CAUTION: EtBr is a DNA intercalating agent known to be carcinogenic. Please handle it with the necessary safety measures under a fume hood.
NOTE: EtBr staining (directly in gel or after the run) is strongly suggested. Other DNA-intercalating dyes did not perform well in our hands when working with DNA smears. Narrow loading wells provide a better resolution when compared to wider ones.
- Mix 10 µL of the sample with 2 µL of 6x Loading Dye. Next, load 10 µL of the sample in the gel and run it until the last band of the loading dye ran for 2/3 of the gel. Make sure to add a DNA ladder.
- Image the gel and verify if the smear size falls in the range for the desired application.
If the chromatin passes the quality control, it can be used for downstream applications.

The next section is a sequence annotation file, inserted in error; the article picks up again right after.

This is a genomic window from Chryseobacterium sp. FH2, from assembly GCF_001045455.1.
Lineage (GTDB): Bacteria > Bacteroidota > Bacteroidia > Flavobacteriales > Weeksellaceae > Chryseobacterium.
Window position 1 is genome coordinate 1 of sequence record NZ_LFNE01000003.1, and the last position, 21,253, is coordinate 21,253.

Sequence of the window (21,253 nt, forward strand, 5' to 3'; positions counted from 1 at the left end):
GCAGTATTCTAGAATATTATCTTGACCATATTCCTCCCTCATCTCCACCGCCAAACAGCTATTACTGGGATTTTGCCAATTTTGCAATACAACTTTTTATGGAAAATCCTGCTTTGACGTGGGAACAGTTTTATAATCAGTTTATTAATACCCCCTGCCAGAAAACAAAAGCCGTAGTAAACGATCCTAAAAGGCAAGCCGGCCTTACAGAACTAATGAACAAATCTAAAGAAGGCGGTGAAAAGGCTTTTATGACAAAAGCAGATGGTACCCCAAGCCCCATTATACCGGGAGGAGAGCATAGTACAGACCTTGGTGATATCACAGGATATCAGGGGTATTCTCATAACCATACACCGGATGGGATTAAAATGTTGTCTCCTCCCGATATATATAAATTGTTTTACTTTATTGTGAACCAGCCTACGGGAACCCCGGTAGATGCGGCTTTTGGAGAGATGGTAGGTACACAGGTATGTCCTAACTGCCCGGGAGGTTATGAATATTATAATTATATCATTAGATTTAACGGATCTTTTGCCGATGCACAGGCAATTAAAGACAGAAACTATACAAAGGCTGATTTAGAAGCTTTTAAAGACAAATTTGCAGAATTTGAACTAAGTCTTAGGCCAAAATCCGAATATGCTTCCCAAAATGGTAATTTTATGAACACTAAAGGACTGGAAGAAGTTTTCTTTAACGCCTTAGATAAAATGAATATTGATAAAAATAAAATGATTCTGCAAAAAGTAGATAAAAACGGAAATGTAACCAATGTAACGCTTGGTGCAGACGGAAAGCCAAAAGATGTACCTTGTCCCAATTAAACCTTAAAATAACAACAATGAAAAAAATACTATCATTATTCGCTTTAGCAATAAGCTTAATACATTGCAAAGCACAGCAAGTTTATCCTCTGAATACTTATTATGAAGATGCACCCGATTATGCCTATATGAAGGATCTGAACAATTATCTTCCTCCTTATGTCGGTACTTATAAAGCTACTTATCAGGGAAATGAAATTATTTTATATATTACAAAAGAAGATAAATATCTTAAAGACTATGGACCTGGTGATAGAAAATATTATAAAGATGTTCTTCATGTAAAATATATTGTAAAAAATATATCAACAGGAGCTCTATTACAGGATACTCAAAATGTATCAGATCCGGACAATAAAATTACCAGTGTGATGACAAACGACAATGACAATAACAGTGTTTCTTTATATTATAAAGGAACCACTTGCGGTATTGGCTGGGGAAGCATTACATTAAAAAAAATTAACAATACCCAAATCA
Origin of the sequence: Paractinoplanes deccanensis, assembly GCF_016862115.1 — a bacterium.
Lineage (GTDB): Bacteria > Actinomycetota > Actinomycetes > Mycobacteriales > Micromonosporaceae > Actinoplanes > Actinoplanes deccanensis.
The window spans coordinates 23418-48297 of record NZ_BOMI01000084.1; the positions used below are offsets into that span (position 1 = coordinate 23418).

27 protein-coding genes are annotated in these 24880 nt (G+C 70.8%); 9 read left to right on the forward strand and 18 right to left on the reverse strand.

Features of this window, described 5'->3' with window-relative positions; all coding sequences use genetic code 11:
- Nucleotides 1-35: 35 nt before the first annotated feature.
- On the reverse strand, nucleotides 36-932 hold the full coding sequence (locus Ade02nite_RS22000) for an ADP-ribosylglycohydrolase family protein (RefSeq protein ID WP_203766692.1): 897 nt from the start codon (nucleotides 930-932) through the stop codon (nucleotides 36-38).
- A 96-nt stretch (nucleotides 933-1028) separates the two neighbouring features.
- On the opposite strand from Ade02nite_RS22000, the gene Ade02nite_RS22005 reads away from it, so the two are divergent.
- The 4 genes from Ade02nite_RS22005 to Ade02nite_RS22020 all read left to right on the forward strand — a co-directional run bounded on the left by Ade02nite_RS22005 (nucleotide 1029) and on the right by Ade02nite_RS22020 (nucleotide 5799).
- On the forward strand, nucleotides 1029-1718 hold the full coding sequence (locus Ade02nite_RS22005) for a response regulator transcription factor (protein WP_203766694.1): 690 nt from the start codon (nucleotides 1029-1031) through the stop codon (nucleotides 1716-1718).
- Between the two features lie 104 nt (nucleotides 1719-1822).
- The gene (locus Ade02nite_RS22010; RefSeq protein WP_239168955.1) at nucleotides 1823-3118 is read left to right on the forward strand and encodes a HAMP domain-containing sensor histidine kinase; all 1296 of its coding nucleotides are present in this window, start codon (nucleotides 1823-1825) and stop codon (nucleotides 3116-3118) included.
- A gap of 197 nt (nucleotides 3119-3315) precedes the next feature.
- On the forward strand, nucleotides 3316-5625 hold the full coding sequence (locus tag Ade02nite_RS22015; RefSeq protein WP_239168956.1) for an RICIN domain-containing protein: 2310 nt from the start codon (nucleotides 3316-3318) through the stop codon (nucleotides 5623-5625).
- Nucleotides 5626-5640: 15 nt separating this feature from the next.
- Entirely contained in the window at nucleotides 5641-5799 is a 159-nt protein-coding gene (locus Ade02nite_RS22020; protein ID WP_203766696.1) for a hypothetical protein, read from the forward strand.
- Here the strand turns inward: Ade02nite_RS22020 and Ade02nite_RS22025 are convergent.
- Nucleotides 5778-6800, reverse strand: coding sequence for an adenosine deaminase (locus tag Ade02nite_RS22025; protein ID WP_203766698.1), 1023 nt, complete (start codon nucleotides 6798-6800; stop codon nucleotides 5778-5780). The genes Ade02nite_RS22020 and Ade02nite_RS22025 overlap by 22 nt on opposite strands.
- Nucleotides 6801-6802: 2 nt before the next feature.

Preparing chromatin is a crucial step in achieving a successful ChIP. In order to prepare good quality chromatin from frozen specimens, we should ensure efficient tissue disruption before fixation to avoid the presence of tissue clumps that could hinder efficient shearing. Figure 1 shows a summarized pipeline of the protocol. Pulverization alone is not sufficient to completely dissociate the tissue since it produces cell clusters of variable size and few single cells (Figure 1a). Associating the first pulverization step with Dounce homogenization, the amount of tissue-clumps is strongly reduced and the remaining ones are smaller (Figure 1b). After the fixation and lysis steps, the number of visible single nuclei (Figure 1c) increases, while the typical spherical appearance is lost. After sonication for 28 cycles, the nuclear staining (Hoechst 33258/DAPI) is mostly not visible anymore. This is indeed a sign of successful shearing (Figure 1d). After de-crosslinking of a chromatin aliquot and visualization of the DNA on agarose gel, successful shearing can be recognized by the presence of fragments in the range of 100-300 bp. (Figure 2a) The amount of DNA can vary according to the composition of the tissue piece prepared. Such chromatin can be successfully used for ChIP-qPCR. As shown in Figure 2b the chromatin could be successfully precipitated with H3K4me3, H3K27ac (active genes related modifications) and H3K27me3 (silenced genes related modification) antibodies. Chromosome 1 Open Reading Frame 43 (C1orf43), Proteasome 20S Subunit Beta 2 (PSMB2) and Glyceraldehyde 3-phosphate dehydrogenase (mGapdh) promoter regions resulted enriched in H3K4me3 and H3K27ac in comparison with Homeobox C13 (HOXC13), Homeobox C12 (HOXC12) and the mouse Myelin Transcription Factor 1 (mMyt1) promoter regions (Table 1). This is because C1orf43, PSMB2 and mGapdh are constitutively transcribed in the liver, while HOXC13, HOXC12 and mMyt1 are silenced. H3K27me3 shows the opposite behavior confirming the success of the ChIP assay. The fact that the liver of these mice is a chimera, allowed us to analyze both murine and human chromatin. In addition, the same chromatin could be successfully used for ChIP-seq experiments. After the sequencing step, the reads were aligned to an index composed of both murine and human genomes to reduce the amount of unaligned fragments. Subsequently, the reads where separated according to species and further analyzed with EaSeq22 .The signal intensity was then measured at the transcription start site (TSS) of every gene and the result sorted for H3K4me3 signal intensity. Figure 3a and Figure 3c show both a marked presence of H3K4me3 and H3K27ac at the TSS for a considerable portion of the genes within both mouse and human chromatin. In addition to that, H3K27me3 anticorrelates with H3K4me3/H3K27ac. H3K27me3 is present on the entire length of the gene and not only at the TSS, as expected from this PTM. Figure 3b and Figure3d show the HOXC/HoxC cluster known for being enriched for H3K27me3 and transcriptionally inactive in both mouse and human livers. The profiling of H3K4me3 and H3K27ac shows peaks for this two PTMs while the signal intensity of H3K27me3 tends to be lower and more distributed.